Spain in an attempt to decrease the financial costs of the ongoing wars. Although the onset of peace in 1604 reduced the opportunities for both piracy and privateering against Spain's colonies, neither monarch discouraged his nation from trying to plant new colonies in the New World and break the Spanish monopoly on the Western Hemisphere. The reputed riches, pleasant climate and the general emptiness of the Americas all beckoned to those eager to make their fortunes and a large assortment of Frenchmen and Englishmen began new colonial ventures during the early 17th century, both in North America, which lay basically empty of European settlement north of Mexico, and in the Caribbean, where Spain remained the dominant power until late in the century. As for the Dutch Netherlands, after decades of rebellion against Spain fueled by both Dutch nationalism and their staunch Protestantism, independence had been gained in all but name (and that too would eventually come with the Treaty of Westphalia
Treaty of Westphalia
in 1648). The Netherlands
Netherlands
had become Europe's economic powerhouse. With new, innovative ship designs like the fluyt (a cargo vessel able to be operated with a small crew and enter relatively inaccessible ports) rolling out of the ship yards in Amsterdam
Amsterdam
and Rotterdam, new capitalist economic arrangements like the joint-stock company taking root and the military reprieve provided by the Twelve Year Truce with the Spanish (1609–1621), Dutch commercial interests were expanding explosively across the globe, but particularly in the New World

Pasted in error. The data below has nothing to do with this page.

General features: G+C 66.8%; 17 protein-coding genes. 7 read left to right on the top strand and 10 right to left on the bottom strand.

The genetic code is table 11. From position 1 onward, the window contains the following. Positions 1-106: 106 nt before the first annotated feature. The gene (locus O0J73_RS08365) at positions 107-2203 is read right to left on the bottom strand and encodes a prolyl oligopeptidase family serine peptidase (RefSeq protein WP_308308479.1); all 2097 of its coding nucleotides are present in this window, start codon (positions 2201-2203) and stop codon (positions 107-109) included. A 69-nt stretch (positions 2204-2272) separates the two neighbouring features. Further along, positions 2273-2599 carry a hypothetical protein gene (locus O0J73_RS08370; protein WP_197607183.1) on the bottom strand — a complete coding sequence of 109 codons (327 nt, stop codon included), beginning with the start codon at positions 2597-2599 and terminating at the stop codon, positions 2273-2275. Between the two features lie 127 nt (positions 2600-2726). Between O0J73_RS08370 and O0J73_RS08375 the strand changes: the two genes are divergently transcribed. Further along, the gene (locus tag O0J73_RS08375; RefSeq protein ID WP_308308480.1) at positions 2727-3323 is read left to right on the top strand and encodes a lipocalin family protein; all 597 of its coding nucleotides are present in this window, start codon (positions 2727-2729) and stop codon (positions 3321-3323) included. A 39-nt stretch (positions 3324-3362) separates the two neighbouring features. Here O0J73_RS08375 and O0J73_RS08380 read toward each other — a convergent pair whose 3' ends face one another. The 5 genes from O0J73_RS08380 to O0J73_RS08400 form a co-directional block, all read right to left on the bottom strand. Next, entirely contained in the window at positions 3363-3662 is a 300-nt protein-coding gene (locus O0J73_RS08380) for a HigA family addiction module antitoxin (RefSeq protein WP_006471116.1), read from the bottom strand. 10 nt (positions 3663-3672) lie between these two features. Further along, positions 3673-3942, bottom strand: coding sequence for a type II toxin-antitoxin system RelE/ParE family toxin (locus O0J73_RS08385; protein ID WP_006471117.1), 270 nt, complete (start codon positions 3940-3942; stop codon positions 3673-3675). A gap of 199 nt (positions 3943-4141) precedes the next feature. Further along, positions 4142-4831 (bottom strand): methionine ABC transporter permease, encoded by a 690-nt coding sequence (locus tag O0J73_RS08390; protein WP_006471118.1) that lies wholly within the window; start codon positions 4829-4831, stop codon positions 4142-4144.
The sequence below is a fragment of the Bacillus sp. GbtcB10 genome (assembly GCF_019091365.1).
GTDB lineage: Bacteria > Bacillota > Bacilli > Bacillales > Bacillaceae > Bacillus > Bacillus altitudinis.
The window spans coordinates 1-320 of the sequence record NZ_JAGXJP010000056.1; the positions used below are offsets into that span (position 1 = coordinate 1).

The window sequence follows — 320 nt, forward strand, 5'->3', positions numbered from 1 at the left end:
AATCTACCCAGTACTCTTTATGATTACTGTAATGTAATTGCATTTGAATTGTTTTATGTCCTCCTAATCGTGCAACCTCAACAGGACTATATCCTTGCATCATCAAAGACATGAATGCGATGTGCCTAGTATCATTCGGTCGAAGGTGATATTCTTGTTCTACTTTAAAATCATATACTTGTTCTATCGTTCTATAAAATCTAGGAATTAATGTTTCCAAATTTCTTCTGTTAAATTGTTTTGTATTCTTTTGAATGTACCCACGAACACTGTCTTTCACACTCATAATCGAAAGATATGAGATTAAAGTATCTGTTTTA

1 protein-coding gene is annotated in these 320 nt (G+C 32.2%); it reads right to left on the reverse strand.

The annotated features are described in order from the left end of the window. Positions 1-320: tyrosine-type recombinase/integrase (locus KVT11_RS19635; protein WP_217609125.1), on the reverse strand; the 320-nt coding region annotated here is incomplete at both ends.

New World
and East Asia. However, in the early 17th century, the most powerful Dutch companies, like the Dutch East India Company, were most interested in developing operations in the East Indies
East Indies
(Indonesia) and Japan, and left the West Indies
West Indies
to smaller, more independent Dutch operators. Spanish ports[edit]

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Part of a series on the

History of New Spain

Spanish conquest of the Aztec Empire Spanish conquest of Guatemala Spanish conquest of Yucatán Spanish conquest of Petén Spanish conquest of the Maya Columbian Exchange History of the Philippines (1521–1898) Piracy
Piracy
in the Caribbean Spanish missions in America Queen Anne's War Bourbon Reforms Spanish–Moro conflict Spanish American wars of independence Casta

New Spain
New Spain
portal

v t e

In the early 17th century, the Spanish colonies of Cartagena, Havana, Santiago de Cuba, San Juan, Porto Bello, Panama City, and Santo Domingo were among the most important settlements of the Spanish West Indies. Each possessed a large population and a self-sustaining economy, and was well-protected by Spanish defenders. These Spanish settlements were generally unwilling to deal with traders from the other European states because of the strict enforcement of Spain's mercantilist laws pursued by the large Spanish garrisons. In these cities European manufactured goods could command premium prices for sale to the colonists, while the trade goods of the New World—tobacco, cocoa and other raw materials, were shipped back to Europe. By 1600, Porto Bello had replaced Nombre de Dios (where Sir Francis Drake had first attacked a Spanish settlement) as the Isthmus of Panama's Caribbean
Caribbean
port for the Spanish Silver Train and the annual treasure fleet. Veracruz, the only port city open to trans-Atlantic trade in New Spain, continued to serve the vast interior of New Spain as its window on the Caribbean. By the 17th century, the majority of the towns along the Spanish Main
Spanish Main
and in Central America
Central America
had become self-sustaining. The smaller towns of the Main grew tobacco and also welcomed foreign smugglers who avoided the Spanish mercantilist laws. The underpopulated inland regions of Hispaniola